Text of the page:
Does it Matter if Your Father Was an Unpatriotic Marxist?


Credit: Christian Guthier/wikimedia

Last week, the U.K.-based newspaper The Daily Mail published an article written by Geoffrey Levy with the headline "The Man Who Hated Britain," which analyzed the beliefs of the now-deceased Ralph Miliband, a British Marxist intellectual and the father of Labour Party Leader Ed Miliband. The article was published a few days after Ed Miliband outlined policy proposals during his speech at the Labour Party conference. The energy and housing policies, which include freezing energy prices for 20 months and the seizure of private property from land developers who don't use their property in the way a future Labour government approves of, have been criticized and even described as "Stalinist." In his article, Levy points out that Damian McBride, who served as a special adviser to former Prime Minister Gordon Brown, argued in his memoirs that Ed Miliband "was obsessed with maintaining his father's legacy."

Levy's article has been criticized by some commentators and politicians in the U.K., not least by Ed Miliband, who claims that his father, a Jewish Belgian-born refugee who served in the Royal Navy, loved Britain. Perhaps unsurprisingly, some are accusing The Daily Mail of being anti-Semitic. The Daily Mail is standing by Levy's article.

In the Daily Mail article Levy highlights that Ralph Miliband did not support the Falklands War (which boosted Thatcher's popularity) and that as a 17-year-old he wrote the following in his diary:

The Englishman is a rabid nationalist. They are perhaps the most nationalist people in the world?.?.?.?you sometimes want them almost to lose (the war) to show them how things are. They have the greatest contempt for the Continent?.?.?.?To lose their empire would be the worst possible humiliation.

The Daily Mail published an article earlier this week that apparently quotes from Ralph Miliband:

His disdain for Britain included: 'Eton and Harrow, Oxford and Cambridge, the great Clubs, the Times, the Church, the Army, the respectable Sunday papers…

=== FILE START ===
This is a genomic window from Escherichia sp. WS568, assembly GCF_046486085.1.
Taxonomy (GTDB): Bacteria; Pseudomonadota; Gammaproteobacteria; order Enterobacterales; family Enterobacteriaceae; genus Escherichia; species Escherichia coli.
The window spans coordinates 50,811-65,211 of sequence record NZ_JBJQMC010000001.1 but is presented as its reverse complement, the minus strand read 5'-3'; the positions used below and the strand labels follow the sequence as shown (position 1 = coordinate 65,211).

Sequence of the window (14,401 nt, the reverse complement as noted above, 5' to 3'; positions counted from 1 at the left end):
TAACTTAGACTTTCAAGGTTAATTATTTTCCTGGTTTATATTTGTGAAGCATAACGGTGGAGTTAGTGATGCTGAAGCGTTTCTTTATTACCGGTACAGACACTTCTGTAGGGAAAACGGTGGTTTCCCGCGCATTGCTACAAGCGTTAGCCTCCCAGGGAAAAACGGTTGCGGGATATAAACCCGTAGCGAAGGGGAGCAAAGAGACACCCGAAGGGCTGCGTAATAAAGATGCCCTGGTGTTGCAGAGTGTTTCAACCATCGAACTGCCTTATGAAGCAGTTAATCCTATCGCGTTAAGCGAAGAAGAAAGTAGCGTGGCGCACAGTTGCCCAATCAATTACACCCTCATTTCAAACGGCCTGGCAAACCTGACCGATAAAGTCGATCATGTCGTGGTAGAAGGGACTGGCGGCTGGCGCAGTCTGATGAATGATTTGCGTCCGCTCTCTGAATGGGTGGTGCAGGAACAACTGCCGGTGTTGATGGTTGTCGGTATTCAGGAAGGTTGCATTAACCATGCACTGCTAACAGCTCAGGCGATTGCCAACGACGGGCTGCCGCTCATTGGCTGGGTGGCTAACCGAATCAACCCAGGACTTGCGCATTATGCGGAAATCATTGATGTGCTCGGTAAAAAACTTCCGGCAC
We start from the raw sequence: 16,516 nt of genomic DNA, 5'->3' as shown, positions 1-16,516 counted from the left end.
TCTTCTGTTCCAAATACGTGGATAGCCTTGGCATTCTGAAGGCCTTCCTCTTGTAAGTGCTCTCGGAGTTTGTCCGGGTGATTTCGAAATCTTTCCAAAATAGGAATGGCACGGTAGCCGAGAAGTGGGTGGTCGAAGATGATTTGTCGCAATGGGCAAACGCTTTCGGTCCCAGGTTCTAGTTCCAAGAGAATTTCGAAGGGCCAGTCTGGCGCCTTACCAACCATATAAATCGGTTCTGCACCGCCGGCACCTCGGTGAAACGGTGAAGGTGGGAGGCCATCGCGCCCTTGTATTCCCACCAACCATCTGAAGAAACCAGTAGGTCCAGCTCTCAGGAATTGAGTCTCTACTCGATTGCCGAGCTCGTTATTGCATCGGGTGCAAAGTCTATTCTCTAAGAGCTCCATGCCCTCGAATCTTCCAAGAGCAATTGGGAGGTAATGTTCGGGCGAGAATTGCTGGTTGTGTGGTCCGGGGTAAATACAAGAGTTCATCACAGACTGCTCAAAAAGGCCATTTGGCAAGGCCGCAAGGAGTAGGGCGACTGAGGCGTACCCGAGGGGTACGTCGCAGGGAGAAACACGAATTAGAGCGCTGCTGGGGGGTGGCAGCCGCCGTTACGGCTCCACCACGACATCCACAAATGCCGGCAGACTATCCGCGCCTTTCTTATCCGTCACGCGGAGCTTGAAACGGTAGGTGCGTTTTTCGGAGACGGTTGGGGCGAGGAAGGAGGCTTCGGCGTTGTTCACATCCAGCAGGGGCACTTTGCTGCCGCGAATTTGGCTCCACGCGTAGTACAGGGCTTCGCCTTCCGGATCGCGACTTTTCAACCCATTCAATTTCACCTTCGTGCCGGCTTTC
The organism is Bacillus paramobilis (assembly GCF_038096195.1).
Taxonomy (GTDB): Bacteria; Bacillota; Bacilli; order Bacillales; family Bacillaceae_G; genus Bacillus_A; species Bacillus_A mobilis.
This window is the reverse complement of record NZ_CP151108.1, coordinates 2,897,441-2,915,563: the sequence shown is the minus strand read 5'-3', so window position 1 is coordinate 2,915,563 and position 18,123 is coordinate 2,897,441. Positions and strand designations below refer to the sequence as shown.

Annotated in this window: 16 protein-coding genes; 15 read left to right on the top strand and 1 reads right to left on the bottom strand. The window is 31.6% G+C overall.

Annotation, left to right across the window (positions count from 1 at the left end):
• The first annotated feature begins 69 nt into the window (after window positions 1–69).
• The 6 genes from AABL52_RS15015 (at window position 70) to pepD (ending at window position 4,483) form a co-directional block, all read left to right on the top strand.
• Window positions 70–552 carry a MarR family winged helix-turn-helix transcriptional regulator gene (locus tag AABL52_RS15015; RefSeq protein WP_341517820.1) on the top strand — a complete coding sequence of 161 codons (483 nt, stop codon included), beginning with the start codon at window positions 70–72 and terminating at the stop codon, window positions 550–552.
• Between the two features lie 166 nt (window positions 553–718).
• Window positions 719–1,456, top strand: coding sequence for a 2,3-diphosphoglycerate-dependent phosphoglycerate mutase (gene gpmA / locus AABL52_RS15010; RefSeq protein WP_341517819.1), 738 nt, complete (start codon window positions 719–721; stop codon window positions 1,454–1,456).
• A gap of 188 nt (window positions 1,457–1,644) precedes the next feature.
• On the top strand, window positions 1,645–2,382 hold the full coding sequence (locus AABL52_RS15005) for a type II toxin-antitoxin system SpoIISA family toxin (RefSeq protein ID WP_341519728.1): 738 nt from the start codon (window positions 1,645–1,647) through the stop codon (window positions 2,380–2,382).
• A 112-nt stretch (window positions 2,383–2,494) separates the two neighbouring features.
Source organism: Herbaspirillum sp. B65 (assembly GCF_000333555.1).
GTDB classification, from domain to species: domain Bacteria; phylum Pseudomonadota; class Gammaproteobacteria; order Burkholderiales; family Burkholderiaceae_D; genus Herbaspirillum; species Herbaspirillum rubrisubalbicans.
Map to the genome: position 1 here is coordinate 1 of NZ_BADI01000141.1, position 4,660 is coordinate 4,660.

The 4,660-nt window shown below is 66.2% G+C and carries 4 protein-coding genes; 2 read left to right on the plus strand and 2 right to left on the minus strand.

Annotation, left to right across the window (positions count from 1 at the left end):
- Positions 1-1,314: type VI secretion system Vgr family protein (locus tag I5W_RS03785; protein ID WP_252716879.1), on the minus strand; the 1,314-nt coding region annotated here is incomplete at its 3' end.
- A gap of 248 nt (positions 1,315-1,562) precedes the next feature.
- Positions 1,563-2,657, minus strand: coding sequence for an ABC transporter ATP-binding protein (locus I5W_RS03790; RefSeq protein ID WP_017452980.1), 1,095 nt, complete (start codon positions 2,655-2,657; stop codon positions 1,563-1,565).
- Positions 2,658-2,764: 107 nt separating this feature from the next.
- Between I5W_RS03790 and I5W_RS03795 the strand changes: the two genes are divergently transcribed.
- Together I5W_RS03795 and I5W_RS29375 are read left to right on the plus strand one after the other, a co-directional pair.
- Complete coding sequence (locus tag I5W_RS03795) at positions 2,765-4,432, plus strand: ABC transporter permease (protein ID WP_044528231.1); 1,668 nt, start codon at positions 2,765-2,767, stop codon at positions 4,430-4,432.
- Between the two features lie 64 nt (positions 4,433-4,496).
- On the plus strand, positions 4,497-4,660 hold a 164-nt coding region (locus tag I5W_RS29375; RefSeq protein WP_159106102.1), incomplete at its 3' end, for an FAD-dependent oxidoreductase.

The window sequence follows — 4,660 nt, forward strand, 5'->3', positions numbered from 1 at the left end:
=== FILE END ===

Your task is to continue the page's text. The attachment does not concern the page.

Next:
'It also means the values of the ruling orders, keep the workers in their place, strengthen the House of Lords, maintain social hierarchies, God save the Queen, equality is bunk, democracy is dangerous etc…

'Also respectability, good taste, don't rock the boat, there will always be an England, foreigners, Jews, natives etc  are all right in their place, and their place is outside.'

And these are the words of a man who 'loved Britain'?

It should be noted that both of the sons of Ralph Miliband, a man who reportedly disdained Oxford, attended that university.

Unsurprisingly, some are arguing that Ralph Miliband's words have been distorted.

I think it is possible to oppose a war your country wages, have objections to some of your country's institutions, and still be a patriot. I also believe that plenty of us have written stupid things as teenagers that we no longer endorse. Whether Ralph Miliband hated Britain or not is a distraction from the fact that Ed Miliband has been clear about his own views on socialism. The following is part of a transcript from a BBC Radio Five Live interview with Miliband in 2010:

Nicky Campbell: Are you a socialist?

Ed Miliband: Yeah, I am a socialist.

Campbell: Oh my goodness, We have not heard this from a Labour leader for a long long timewhile. Can you say it again.

Ed Miliband: I am not embarrassed about it. I'll tell you why I am not embarrassed about it. Am I a socialist? My Dad would have considered himself a socialist too-

Campbell: He was a Marxist.

Miliband: He would have said we need to have public ownership of everything, of many of the important things in society. I don't subscribe to that view. What I do say is that there are big unfairnesses in society and part of the job of Government is to bring about social justice and to tackle those unfairness and that is why I am a politician, that is why I am in politics.


Perhaps it is worth worrying about Ed Miliband's socialism, and what it would do to Britain if (god forbid) he ever becomes prime minister, rather than muse on the politics of a dead man and the influence he had on his son. Regardless of whether Ed Miliband's politics are influenced by his father or not, the outcomes of his policy proposals will be the same if they are ever implemented.

This squabble over whether Ralph Miliband loved Britain or not reminds me of the obsession some people seem to have over Barack Obama Sr. and the role he may or may not of had on his son's politics. This speculation was recently highlighted in Dinesh D'Souza's film 2016: Obama's America.

Whether it is Ed Miliband or Barack Obama, let's keep to debating the actual policies these men are proposing and stop the pointless speculation about their dead fathers' influence or patriotism. 

Reason's May 2012 issue included an interesting article on the relationship between genetics and political persuasion which you can read here.